After the Election – Still Reckoning Print
By Hadley Arkes   
Tuesday, 20 November 2012

Is it really now two weeks since we went to the polls? For many, the depression has become fainter, though it lingers – and with good reason. I spent a quick moment mulling over the possibilities of real estate in Malta. But most of us have to pick ourselves up and go to work, and so we get on with our lives.  

That things will become notably worse, on many fronts, is a virtual certainty. There were anti-Catholic presidents in the nineteenth century, but no administration at that time could act upon the Church on so many points, as the reach of the government has become vastly extended.  

We now have a government that could deny licenses, threaten the withholding of federal funds, from Catholic hospitals that do not permit abortion. Or the government may hit with serious penalties Catholic employers who will not fund abortions and contraception. 

There has been no president of either party, in any century, who has been as radical as the current president in his rejection of Catholic moral teaching on abortion and the “life issues.”  

Lay-offs are starting to appear in the land as private employers expect the regulations and penalties of Obamacare to kick in during the coming year. Already the pension funds of ordinary folk have taken a real jolt, as investors move to sell out of stocks before the tax on capital gains rises notably on January 1. 

Among the readers of The Catholic Thing, there has been no want of concern about the state of the Church in America and the diminished sensibility of the people who call themselves Catholic. Still, there is no denying the shift of several million Catholic votes in this past election.  

Self-identified Catholics did vote 50-48 for Obama, but that was a notable swing from 2008, when the Catholic vote went to Obama 54-45. One extensive study of Catholic voters found that, among those going to Mass at least once a week, the vote was tilted decisively to the side of Romney, 57- 42. That may be a point of consolation for some of us, but I’m still puzzled and partially offended: why that 42 per cent?  

Some writers have inveighed against Mr. Romney for running about 1.25 million votes behind John McCain. But I must record my deep want of sympathy for those conservatives who could find no reason to show up. At some point it is childish to cast blame on Romney for not being better than he was; those non-voters bore a responsibility themselves to see the dangers already made manifest before their eyes.


         A distant mirror? Anti-religious feeling in the 19th century (via Thomas Nast)

But we cannot get away from Mr. Romney. For all of his fine, personal qualities, the campaign revealed flaws running deep. Todd Akin in Missouri fell into gaffes when discussing that tricky issue of abortion and rape, but Mr. Akin was a sure vote to repeal Obamacare. He would not have lost by 16 points if the campaign had been framed, in the main, against Obamacare as a measure that would be do nothing less than transform the American regime and create a new lever for the government in withdrawing medical care from patients. 

A spokesman for the Romney campaign acknowledged that perhaps it was a mistake not to have made that central issue. . .central.

Why did Mr. Romney prove so vulnerable against those bogus charges that he and his party were conducting a “war on women”? Let’s see: Mr. Obama and his party refuse to support a bill that would bar people from killing small humans in the womb because they happened to be female. To allow babies to be killed because they are female is somehow not to countenance a war on women.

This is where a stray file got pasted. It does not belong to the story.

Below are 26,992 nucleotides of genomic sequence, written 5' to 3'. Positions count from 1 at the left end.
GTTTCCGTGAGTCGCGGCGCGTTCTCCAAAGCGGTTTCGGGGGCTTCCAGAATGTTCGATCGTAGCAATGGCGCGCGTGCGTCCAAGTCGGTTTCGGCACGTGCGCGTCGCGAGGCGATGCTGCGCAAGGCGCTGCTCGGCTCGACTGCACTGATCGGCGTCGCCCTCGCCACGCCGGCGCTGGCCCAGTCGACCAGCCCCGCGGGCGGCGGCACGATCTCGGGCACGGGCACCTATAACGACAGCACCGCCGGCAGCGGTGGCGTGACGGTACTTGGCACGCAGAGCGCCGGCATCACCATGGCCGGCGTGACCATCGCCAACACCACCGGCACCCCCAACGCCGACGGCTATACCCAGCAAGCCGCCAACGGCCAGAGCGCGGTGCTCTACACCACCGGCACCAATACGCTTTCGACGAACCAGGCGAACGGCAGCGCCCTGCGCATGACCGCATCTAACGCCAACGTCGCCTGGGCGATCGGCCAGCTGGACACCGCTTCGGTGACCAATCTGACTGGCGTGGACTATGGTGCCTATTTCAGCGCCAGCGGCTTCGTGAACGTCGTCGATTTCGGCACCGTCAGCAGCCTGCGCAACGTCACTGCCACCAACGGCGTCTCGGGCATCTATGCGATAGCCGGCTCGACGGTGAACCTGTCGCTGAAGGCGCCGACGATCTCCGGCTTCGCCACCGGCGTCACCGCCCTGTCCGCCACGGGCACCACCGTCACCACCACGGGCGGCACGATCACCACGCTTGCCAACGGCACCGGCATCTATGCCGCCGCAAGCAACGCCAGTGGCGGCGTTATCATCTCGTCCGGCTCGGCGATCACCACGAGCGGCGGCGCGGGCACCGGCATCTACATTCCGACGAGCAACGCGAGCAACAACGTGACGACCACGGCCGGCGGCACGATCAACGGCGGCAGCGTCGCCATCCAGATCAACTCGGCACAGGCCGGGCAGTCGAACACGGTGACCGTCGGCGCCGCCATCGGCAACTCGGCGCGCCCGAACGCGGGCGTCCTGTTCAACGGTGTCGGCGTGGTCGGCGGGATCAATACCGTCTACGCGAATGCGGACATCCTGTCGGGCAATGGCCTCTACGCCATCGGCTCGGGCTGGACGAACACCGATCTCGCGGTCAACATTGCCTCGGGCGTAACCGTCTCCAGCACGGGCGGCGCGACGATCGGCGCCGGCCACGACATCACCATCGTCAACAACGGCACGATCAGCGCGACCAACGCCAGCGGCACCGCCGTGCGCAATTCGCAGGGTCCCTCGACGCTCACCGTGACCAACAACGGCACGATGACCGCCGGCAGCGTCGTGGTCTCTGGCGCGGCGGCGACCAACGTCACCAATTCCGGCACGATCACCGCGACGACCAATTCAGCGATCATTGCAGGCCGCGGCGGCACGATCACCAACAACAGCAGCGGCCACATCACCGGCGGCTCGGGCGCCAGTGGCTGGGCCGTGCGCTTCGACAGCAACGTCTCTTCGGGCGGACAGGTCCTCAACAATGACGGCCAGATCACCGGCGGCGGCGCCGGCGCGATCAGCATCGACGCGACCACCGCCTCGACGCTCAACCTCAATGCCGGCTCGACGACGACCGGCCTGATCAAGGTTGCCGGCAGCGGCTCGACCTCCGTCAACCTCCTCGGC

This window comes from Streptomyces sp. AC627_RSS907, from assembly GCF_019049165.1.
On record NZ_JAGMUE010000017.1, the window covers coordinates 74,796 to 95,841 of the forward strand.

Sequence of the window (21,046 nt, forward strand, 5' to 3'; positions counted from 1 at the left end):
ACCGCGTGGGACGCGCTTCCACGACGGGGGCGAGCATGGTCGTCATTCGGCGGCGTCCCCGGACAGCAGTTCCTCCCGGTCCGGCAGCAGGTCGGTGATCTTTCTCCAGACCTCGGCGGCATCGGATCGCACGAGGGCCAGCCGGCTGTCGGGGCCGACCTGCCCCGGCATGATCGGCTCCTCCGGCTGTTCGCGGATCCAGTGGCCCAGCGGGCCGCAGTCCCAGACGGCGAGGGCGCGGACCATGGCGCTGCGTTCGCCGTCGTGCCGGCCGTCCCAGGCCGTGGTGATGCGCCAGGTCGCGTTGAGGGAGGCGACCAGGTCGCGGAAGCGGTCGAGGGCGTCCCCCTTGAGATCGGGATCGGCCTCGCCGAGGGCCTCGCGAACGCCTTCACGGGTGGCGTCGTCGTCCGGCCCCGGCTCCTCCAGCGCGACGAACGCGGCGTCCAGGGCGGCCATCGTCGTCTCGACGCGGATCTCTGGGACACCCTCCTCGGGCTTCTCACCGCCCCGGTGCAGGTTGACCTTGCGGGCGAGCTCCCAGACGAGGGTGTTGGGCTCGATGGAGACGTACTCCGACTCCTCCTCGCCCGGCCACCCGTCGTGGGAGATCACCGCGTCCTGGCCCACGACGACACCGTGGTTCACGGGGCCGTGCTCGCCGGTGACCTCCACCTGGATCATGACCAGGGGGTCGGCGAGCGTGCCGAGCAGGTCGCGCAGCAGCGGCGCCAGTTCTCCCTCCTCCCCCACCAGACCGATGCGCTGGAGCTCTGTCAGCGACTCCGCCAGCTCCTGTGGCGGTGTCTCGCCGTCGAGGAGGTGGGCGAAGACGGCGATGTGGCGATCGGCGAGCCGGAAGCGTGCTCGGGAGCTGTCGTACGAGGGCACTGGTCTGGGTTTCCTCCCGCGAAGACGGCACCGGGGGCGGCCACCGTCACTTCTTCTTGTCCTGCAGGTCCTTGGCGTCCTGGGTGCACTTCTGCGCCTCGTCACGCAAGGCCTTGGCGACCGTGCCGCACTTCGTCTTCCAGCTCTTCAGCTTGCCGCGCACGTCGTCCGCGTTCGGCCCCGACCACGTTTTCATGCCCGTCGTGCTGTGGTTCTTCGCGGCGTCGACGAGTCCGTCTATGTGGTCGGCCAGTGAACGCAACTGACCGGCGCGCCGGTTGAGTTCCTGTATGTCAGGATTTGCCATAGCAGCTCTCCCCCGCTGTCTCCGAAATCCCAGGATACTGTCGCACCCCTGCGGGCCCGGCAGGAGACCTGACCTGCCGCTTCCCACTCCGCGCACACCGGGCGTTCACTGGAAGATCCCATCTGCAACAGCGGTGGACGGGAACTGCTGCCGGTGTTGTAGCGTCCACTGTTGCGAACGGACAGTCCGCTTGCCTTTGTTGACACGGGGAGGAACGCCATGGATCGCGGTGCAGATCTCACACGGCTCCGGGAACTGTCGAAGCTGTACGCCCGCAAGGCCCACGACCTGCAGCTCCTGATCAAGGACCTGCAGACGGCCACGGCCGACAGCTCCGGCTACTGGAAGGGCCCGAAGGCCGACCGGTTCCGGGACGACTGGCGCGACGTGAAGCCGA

But what apparently does constitute a war on women is to protest a policy in which Catholic employers with moral reservations about contraception would be compelled to buy contraceptives for others.

Some of us urged the Romney campaign to counter these attacks by shifting the focus to the testimony of young women who have survived abortions. We would have had the ads ask whether Mr. Obama would enforce the Born-Alive Infants’ Protection Act, the law that made it wrongful to deny medical care to children who had survived abortions. 

And in doing that we would have brought out again what the media have persistently muted: that Mr. Obama had been the only Democrat of national prominence who had opposed the effort to protect children who had survived abortions.  

But it became evident that the Romney campaign was following what has been taken as “wisdom” among Republicans in the circle of the Bushes: that the most politic way of meeting these issues is to say nothing at all. Better to recede from the argument than agitate more people.  

With a similar sense of things Mr. Romney chose not to engage the president on the mishandling of Libya and the deaths in Benghazi.  And the clever reason: to avoid scaring women by appearing just too typically “manly” or male in the willingness to use force and deploy armies.

But it is through gentle moves of this kind that people confirm just which ideas form the orthodoxies that govern our lives, the principles and policies that are not open to overt challenge. Without being in the least aware of it, Mr. Romney confirmed his position as the defeated party even before the votes came in.
 

 
Hadley Arkes is the Ney Professor of Jurisprudence at Amherst College and the Director of the Claremont Center for the Jurisprudence of Natural Law in Washington. D.C. His most recent book is Constitutional Illusions & Anchoring Truths: The Touchstone of the Natural Law.
 
 
The Catholic Thing is a forum for intelligent Catholic commentary. Opinions expressed by writers are solely their own.
 

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